Exploring the Lives of Sideshow Performers with The Uncle Junior Project - CircusTalk

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Exploring the Lives of Sideshow Performers with The Uncle Junior Project

This week The Uncle Junior Project takes a break from its regularly scheduled content to present new historical research called Entrapment to Entertainment  which explores the incredible achievements of African-American sideshow artists, many of whom were born into slavery and later sold into the circus. Through a combination of articles and still imagery, The Uncle Junior Project profiles acclaimed performers such as PT Barnum’s Joice Heth and conjoined twins Millie and Christine McKoy. This virtual curation will be separated into 4 separate acts as following these artists throughout their lifetimes and delves into their rich histories: origins, career, experiences, and death.
The Uncle Junior Project is a sharing of research on the African-American circus community sparked by respect for the work of circus animal trainer Emmanuel Ruffin (aka Uncle Junior), who was instrumental in the development of UniverSoul Circus as well as a role model to artists of color. Describing her regard for the figure of Uncle Junior, the project founder and circus artist Veronica Blair says, “In a lot of ways, he is my uncle, and the uncle of all of us who defy cultural and social stereotypes by stepping into the circus ring. I am honored and privileged to tell Junior’s story, and the story of other performers like him.”  Blair is now celebrating 10 years of the Uncle Junior Project (UJP) and she describes launching her documentary series as “a rebranding / re-launching to celebrate this milestone.” ...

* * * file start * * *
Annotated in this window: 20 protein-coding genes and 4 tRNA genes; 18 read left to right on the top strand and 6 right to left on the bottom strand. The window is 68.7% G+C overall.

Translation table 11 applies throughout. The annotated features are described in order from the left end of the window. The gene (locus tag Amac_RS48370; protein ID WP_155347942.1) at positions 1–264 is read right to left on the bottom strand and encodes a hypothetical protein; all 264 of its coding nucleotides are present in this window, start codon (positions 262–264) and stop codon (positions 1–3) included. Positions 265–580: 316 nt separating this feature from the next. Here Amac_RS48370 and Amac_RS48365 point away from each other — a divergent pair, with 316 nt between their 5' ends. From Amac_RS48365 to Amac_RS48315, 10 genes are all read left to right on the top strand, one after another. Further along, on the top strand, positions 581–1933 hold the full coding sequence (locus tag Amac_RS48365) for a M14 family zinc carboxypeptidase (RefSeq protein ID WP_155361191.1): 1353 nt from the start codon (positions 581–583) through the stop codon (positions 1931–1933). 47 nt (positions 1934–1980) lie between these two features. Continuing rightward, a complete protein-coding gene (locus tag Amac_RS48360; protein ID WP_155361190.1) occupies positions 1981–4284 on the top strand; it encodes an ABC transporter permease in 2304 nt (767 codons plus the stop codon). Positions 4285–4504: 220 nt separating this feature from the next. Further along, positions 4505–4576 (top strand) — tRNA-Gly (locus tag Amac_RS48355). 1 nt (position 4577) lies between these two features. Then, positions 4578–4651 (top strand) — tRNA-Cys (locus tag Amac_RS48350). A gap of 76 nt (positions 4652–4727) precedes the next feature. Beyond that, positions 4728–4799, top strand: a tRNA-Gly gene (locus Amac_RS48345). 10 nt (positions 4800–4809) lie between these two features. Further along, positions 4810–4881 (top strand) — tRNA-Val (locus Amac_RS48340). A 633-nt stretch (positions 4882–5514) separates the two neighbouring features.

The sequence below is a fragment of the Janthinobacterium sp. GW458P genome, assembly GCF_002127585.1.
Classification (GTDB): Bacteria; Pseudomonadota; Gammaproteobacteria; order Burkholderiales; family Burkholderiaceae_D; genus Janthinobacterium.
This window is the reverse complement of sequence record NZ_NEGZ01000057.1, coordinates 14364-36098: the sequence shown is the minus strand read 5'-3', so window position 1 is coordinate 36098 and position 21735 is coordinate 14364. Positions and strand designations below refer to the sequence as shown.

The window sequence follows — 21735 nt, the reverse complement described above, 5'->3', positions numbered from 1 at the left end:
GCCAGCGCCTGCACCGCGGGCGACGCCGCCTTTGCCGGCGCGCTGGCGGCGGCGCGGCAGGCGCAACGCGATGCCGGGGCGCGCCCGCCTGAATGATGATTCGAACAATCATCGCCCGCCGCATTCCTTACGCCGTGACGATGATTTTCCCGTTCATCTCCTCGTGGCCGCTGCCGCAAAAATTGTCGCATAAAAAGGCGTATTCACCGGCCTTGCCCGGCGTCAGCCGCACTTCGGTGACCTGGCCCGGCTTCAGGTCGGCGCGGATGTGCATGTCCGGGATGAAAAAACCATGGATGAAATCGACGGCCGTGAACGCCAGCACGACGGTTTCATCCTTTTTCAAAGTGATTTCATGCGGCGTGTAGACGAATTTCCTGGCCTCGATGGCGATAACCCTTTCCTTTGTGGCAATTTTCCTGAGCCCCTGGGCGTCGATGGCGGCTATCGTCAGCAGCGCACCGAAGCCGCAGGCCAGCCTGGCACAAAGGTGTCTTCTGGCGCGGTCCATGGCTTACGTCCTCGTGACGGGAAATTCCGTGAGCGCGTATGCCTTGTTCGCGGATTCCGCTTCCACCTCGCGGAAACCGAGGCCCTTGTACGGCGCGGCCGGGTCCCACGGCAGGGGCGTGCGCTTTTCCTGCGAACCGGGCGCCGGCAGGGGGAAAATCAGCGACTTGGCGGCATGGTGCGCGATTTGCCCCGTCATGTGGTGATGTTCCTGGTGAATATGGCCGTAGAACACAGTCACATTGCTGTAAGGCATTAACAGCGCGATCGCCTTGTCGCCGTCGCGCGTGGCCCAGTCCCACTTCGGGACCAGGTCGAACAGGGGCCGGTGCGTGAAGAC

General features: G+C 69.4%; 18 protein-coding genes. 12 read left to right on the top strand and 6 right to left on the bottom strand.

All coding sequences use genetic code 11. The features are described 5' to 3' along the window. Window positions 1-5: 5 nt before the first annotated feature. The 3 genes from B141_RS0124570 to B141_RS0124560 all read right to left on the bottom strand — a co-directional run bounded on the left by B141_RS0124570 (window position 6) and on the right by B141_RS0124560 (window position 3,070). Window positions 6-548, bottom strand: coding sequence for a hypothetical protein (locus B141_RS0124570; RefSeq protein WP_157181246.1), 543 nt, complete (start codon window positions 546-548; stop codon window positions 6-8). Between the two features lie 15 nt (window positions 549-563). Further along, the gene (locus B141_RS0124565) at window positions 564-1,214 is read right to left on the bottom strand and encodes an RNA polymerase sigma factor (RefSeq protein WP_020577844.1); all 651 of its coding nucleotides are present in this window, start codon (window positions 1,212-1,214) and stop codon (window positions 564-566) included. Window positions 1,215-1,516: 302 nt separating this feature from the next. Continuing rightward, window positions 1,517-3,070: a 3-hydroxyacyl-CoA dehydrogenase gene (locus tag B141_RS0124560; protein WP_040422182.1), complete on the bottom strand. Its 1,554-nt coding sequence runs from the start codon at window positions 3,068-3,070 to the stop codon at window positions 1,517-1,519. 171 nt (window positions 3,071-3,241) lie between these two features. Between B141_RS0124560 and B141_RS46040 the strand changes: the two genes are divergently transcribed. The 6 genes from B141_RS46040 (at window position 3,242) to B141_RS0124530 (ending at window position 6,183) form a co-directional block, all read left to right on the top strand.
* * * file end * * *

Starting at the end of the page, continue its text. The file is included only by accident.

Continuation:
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Veronica Blair

Veronica Blair is a professional aerialist with over 15 years of performing and teaching experience. She is currently Aerial Director for Celebrity Cruises Entertainment Expanding her portfolio beyond performing, Veronica launched the development of “The Uncle Junior Project” in 2010. The ongoing documentary shines a light on the careers of African-American circus performers, including Emanual “Uncle Junior” Ruffin who remained largely uncredited for his contributions to American Circus until after his death. In 2017, she was invited to speak at the Smithsonian Folklife Festival about her experience as producer and director of “The Uncle Junior Project”, and served as organizer and moderator on a panel highlighting the African-American circus experience. She’s also worked with the African-American Art and Culture Complex to stage "Entrapment to Entertainment: A Celebration of Blacks in American Circus", a three-month exhibition that ran from October, 2013 – January 2014 with over 1,000 attendees.